Marber had been reluctant to give up the film rights to “Closer,” which reached Broadway in 1997, until Nichols came onto the scene. With the exception of Roberts replacing a pregnant Cate Blanchett, casting went fairly smoothly: Nichols had directed Portman in the Central Park Seagull in 2001, and Owen had starred in the original London run of Closer—but as Dan, not Larry. You’d think this would give him a jump start on the role, and Owen gives what I felt was the film’s strongest performance, but he has said the transition was more difficult: “When you play a part, you see the whole thing through that character’s perspective. Now I had to reevaluate everything that I thought when I originally did it, switch everything around and see it from Larry’s point of view.”
When all is said and done, Larry’s point of view isn’t all that different from Dan’s or Anna’s: You do everything you can to fall in love, then methodically dismantle what you’ve built. (Anna, the part played by Portman, is the one semi-exception to this rule.) But “Closer” deserves a fair amount of credit for attracting A-list talent like Roberts and Law without softening Marber’s often unpleasant stance. And I’ll be curious to see Marber’s adaptation of the romantic thriller “Asylum”; it was scheduled to open this year but will now debut March 5, right around the same time Natasha Richardson (who starred in Closer on Broadway) opens in A Streetcar Named Desire.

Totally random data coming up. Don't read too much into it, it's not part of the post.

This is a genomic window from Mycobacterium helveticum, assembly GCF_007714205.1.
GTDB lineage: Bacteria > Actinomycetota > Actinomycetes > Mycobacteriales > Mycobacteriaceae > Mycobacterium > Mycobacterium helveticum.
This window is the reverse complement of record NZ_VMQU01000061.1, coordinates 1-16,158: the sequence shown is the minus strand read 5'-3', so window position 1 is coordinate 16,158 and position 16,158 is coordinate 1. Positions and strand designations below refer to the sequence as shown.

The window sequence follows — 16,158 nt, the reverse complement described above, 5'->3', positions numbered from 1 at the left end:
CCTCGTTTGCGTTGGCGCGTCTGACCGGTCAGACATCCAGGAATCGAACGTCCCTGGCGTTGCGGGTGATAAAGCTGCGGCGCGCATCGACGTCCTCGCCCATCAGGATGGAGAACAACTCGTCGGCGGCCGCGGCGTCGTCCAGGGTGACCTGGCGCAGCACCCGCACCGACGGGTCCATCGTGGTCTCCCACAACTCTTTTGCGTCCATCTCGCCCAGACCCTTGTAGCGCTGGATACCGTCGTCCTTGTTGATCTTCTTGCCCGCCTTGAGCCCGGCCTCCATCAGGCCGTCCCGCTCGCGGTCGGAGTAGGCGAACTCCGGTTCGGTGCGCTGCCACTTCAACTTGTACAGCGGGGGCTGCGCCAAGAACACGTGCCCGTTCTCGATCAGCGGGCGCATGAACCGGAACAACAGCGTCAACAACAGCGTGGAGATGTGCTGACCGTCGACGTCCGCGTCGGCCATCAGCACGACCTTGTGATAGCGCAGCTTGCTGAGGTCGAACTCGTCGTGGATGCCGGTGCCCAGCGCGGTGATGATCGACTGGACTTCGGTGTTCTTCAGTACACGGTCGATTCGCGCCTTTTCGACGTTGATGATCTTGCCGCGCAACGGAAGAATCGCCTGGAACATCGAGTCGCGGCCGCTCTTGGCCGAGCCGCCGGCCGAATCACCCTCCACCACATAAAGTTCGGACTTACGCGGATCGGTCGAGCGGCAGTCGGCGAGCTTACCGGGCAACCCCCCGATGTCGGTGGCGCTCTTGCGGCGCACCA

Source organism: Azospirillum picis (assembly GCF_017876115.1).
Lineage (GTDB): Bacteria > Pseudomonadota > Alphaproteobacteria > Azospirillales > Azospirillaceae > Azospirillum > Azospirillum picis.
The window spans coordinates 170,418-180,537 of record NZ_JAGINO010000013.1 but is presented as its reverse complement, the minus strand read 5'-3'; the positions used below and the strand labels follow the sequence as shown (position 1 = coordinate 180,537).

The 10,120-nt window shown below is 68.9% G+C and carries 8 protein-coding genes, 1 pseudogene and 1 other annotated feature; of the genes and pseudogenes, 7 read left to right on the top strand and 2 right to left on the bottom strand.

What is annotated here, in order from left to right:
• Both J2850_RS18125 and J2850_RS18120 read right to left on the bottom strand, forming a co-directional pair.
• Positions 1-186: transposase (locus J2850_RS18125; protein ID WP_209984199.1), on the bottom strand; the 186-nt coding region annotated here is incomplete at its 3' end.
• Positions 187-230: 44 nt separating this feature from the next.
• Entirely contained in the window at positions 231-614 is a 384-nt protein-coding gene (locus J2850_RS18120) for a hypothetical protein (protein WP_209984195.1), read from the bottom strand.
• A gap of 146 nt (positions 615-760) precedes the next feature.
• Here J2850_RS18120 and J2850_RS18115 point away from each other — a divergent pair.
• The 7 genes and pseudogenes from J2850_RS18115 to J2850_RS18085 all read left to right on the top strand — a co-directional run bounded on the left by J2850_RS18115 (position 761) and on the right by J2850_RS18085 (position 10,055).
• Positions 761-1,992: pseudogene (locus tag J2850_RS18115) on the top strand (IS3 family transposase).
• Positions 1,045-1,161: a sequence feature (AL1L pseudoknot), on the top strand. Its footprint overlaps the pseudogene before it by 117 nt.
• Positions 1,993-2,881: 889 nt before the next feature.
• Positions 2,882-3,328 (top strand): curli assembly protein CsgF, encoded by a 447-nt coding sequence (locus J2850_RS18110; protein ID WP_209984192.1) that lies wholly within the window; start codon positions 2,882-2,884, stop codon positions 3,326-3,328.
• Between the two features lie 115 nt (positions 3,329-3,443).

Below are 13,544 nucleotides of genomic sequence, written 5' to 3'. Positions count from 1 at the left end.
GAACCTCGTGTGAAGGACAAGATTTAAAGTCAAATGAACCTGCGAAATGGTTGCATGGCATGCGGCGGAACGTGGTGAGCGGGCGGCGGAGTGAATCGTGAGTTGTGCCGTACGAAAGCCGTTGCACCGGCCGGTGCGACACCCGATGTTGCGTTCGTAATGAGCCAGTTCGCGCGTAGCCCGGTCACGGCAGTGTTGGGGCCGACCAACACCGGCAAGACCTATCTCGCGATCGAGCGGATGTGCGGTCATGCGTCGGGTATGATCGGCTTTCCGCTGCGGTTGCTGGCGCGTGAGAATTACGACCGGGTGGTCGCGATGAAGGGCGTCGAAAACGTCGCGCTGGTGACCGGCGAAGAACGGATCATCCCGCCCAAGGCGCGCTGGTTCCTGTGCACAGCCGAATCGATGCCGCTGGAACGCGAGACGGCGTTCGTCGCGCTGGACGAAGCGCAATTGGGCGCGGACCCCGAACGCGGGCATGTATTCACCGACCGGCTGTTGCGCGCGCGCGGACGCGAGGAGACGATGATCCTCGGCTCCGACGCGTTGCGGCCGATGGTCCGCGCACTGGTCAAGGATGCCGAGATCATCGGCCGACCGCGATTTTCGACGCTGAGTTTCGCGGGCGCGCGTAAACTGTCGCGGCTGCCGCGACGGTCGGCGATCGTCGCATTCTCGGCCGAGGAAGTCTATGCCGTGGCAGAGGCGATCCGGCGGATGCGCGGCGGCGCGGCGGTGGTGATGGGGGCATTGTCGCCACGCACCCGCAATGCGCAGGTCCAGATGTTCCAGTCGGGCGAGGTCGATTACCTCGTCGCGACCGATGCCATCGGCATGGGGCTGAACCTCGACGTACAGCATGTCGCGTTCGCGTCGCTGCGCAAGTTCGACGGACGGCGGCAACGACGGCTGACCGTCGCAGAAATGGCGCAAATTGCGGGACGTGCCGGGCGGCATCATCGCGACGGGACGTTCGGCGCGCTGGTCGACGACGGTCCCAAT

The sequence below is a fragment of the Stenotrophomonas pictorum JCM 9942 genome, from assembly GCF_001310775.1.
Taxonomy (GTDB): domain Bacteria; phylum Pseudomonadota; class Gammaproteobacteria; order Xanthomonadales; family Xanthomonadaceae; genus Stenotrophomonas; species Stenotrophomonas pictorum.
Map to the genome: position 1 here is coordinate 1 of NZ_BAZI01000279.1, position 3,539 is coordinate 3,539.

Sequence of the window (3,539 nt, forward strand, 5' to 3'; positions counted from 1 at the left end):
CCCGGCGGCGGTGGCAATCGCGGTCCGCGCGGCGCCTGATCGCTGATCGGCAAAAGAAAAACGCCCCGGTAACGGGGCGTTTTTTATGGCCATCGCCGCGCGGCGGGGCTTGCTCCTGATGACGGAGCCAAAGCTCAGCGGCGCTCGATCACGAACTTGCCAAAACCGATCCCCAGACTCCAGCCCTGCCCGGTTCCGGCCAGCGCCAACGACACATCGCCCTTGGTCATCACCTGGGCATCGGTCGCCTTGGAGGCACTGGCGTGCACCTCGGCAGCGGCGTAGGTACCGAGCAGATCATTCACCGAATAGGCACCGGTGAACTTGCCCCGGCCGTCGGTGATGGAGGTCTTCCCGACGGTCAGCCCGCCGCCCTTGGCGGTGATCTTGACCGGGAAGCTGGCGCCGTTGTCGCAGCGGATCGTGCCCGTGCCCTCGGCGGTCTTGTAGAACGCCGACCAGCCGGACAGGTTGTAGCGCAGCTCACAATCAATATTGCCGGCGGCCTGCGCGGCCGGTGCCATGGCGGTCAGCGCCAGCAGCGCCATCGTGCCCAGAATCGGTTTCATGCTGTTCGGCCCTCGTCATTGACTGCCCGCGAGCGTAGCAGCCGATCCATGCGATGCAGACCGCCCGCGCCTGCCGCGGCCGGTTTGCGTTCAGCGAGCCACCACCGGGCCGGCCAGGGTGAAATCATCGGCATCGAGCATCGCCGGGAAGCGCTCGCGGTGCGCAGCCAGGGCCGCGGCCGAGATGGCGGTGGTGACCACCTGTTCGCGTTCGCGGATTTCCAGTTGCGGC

You know when your sister dates a guy and you have your doubts, but you learn to swallow them and look for the guy’s good qualities as soon as they get engaged? That’s the stance I’m taking about the casting of the “Rent” movie. (I’m having less success coming to terms with the idea of filming it in San Francisco.)
So I’ll say this about three-quarters of the original cast, all of whom are firmly on the far side of 30, signing on to play the wide-eyed squatters. Everybody who reads this column has his or her list of stage legends who were passed over when the movie versions came rolling around. I’ve got Ethel Merman and Jessica Tandy; you invariably have yours. So it will be nice to have talents like Adam Pascal and Jesse L. Martin doing “Rent” for posterity. As for the newcomers, Rosario Dawson should make for a smoldering Mimi, and Tracie Thoms works as a sop for those who wanted to see an entire cast of newcomers. For what it’s worth, I saw Thoms just a few days before the “Rent” announcement in an Off-Broadway collection of (nonmusical) Antigone adaptations, and she was terrific.